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Hirsch, Philipp E
Publications (2 of 2) Show all publications
Bartels, P., Hirsch, P. E., Svanbäck, R. & Eklöv, P. (2012). Water transparency drives intra-population divergence in Eurasian perch (Perca fluviatilis). PLoS ONE, 7(8), e43641
Open this publication in new window or tab >>Water transparency drives intra-population divergence in Eurasian perch (Perca fluviatilis)
2012 (English)In: PLoS ONE, ISSN 1932-6203, E-ISSN 1932-6203, Vol. 7, no 8, p. e43641-Article in journal (Refereed) Published
Abstract [en]

Trait combinations that lead to a higher efficiency in resource utilization are important drivers of divergent natural selection and adaptive radiation. However, variation in environmental features might constrain foraging in complex ways and therefore impede the exploitation of critical resources. We tested the effect of water transparency on intra-population divergence in morphology of Eurasian perch (Perca fluviatilis) across seven lakes in central Sweden. Morphological divergence between near-shore littoral and open-water pelagic perch substantially increased with increasing water transparency. Reliance on littoral resources increased strongly with increasing water transparency in littoral populations, whereas littoral reliance was not affected by water transparency in pelagic populations. Despite the similar reliance on pelagic resources in pelagic populations along the water transparency gradient, the utilization of particular pelagic prey items differed with variation in water transparency in pelagic populations. Pelagic perch utilized cladocerans in lakes with high water transparency and copepods in lakes with low water transparency. We suggest that under impaired visual conditions low utilization of littoral resources by littoral perch and utilization of evasive copepods by pelagic perch may lead to changes in morphology. Our findings indicate that visual conditions can affect population divergence in predator populations through their effects on resource utilization.

National Category
Biological Sciences
Identifiers
urn:nbn:se:uu:diva-158689 (URN)10.1371/journal.pone.0043641 (DOI)000308063700123 ()
Available from: 2011-09-13 Created: 2011-09-13 Last updated: 2017-12-08Bibliographically approved
Hirsch, P. E. (2011). Phenotypic Processes Triggered by Biological Invasions. (Doctoral dissertation). Uppsala: Acta Universitatis Upsaliensis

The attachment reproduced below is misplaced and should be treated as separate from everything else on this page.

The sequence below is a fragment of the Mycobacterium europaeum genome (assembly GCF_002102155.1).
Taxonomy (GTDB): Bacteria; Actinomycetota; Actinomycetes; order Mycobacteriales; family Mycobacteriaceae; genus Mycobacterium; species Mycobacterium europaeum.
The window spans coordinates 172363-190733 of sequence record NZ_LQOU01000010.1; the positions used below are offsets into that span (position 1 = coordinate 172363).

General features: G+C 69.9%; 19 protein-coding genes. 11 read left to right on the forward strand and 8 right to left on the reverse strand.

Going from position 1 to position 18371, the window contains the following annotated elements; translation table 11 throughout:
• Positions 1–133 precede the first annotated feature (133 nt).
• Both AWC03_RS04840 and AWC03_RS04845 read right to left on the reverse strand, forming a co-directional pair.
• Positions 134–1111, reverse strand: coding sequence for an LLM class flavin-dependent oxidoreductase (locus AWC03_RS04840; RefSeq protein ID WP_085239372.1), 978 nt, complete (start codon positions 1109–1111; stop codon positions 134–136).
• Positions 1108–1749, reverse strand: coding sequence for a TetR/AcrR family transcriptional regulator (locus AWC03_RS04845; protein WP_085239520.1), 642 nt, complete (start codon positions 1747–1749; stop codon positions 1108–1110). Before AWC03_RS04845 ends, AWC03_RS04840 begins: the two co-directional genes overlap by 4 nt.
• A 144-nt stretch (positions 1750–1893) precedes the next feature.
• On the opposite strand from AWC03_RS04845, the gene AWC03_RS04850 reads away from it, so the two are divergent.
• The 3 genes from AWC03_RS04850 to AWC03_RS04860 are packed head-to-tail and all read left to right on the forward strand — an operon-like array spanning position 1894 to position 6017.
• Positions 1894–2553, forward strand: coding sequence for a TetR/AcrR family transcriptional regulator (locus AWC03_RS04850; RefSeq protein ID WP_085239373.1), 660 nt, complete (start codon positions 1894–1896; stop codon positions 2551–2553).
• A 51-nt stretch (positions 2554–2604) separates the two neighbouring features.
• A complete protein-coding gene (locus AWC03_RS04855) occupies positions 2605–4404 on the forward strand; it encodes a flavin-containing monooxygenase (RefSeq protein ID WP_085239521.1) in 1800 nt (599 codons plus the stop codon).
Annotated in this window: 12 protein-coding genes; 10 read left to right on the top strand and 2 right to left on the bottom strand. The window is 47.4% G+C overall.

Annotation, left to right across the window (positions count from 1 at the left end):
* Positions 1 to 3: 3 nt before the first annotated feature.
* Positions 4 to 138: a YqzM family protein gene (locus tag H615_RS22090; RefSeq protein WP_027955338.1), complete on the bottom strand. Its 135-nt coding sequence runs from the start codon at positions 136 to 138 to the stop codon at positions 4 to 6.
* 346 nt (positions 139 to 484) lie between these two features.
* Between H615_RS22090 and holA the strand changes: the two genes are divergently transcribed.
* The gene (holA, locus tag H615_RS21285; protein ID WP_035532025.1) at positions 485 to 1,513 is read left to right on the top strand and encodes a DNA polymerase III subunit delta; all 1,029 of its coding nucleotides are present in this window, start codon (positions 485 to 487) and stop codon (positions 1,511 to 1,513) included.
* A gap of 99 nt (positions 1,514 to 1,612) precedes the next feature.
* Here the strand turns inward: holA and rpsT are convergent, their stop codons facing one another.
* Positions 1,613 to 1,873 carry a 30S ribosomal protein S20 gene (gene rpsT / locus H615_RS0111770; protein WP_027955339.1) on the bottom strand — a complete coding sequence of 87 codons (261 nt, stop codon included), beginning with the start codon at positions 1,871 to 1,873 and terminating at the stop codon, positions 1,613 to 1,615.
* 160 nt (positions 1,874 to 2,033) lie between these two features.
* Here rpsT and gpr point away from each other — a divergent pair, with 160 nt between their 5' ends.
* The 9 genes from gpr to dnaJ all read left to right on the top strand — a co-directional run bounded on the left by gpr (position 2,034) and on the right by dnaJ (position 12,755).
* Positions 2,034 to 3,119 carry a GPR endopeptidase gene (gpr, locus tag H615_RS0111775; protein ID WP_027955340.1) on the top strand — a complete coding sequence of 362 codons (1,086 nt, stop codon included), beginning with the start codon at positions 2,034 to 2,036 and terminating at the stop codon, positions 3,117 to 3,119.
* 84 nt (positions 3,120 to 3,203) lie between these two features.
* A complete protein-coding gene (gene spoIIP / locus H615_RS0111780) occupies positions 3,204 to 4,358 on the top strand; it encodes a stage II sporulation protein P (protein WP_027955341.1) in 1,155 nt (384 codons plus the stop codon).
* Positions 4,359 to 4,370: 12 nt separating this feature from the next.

Open this publication in new window or tab >>Phenotypic Processes Triggered by Biological Invasions
2011 (English)Doctoral thesis, comprehensive summary (Other academic)
Abstract [en]

Individuals within a single population can vary widely in their phenotype e.g. in their body shape. These differences are an important source of biodiversity and they can precede evolutionary divergence within a population.

In this thesis we use the biological invasion of the zebra mussels into Swedish lakes to investigate which processes create or maintain phenotypic diversity within populations of the two native fish species perch and roach and the mussel itself. Both fishes have specially adapted body shapes that depend on whether they feed in the near-shore or open-water habitat of lakes. This habitat-specific divergence was more pronounced in lakes with zebra mussels, probably because resources in both habitats were in higher supply due to the mussels’ effects on the lakes. Divergence in perch body shapes between habitats was also higher in lakes with a higher water clarity, suggesting that visual conditions can affect the resource use and thus also the expression of a habitat-specific body shape.

When investigating the diversity of body shapes in the mussel itself we found that mussels from one lake changed their shell shape when exposed to different predators: fish predators induced a more elongated shell shape while crayfish predators induced a rounder shell. These specific shell shapes probably serve as two alternative predator defenses protecting the mussel from predation.

We conclude that the availability and use of distinct resources is an important source of diversity within populations. Abiotic conditions can play a previously underappreciated role by promoting or impairing the use of the distinct resources thus affecting the divergence. The diversity of shell shapes we found in the zebra mussels complements our study by demonstrating that not only consumer responses to resources but also resources’ responses to predators can generate phenotypic diversity.

Place, publisher, year, edition, pages
Uppsala: Acta Universitatis Upsaliensis, 2011. p. 44
Series
Digital Comprehensive Summaries of Uppsala Dissertations from the Faculty of Science and Technology, ISSN 1651-6214 ; 853
Keywords
Resource polymorphism, phenotypic plasticity, phenotypic divergence, anti-predator responses, Perca fluviatilis, Rutilus rutilus, Dreissena polymorpha
National Category
Biological Sciences
Research subject
Biology with specialization in Limnology
Identifiers
urn:nbn:se:uu:diva-158697 (URN)978-91-554-8157-5 (ISBN)
Public defence
2011-10-28, Ekmansalen, Norbyvägen 14, Uppsala, 10:00 (English)
Opponent
Supervisors
Available from: 2011-10-06 Created: 2011-09-13 Last updated: 2012-05-31
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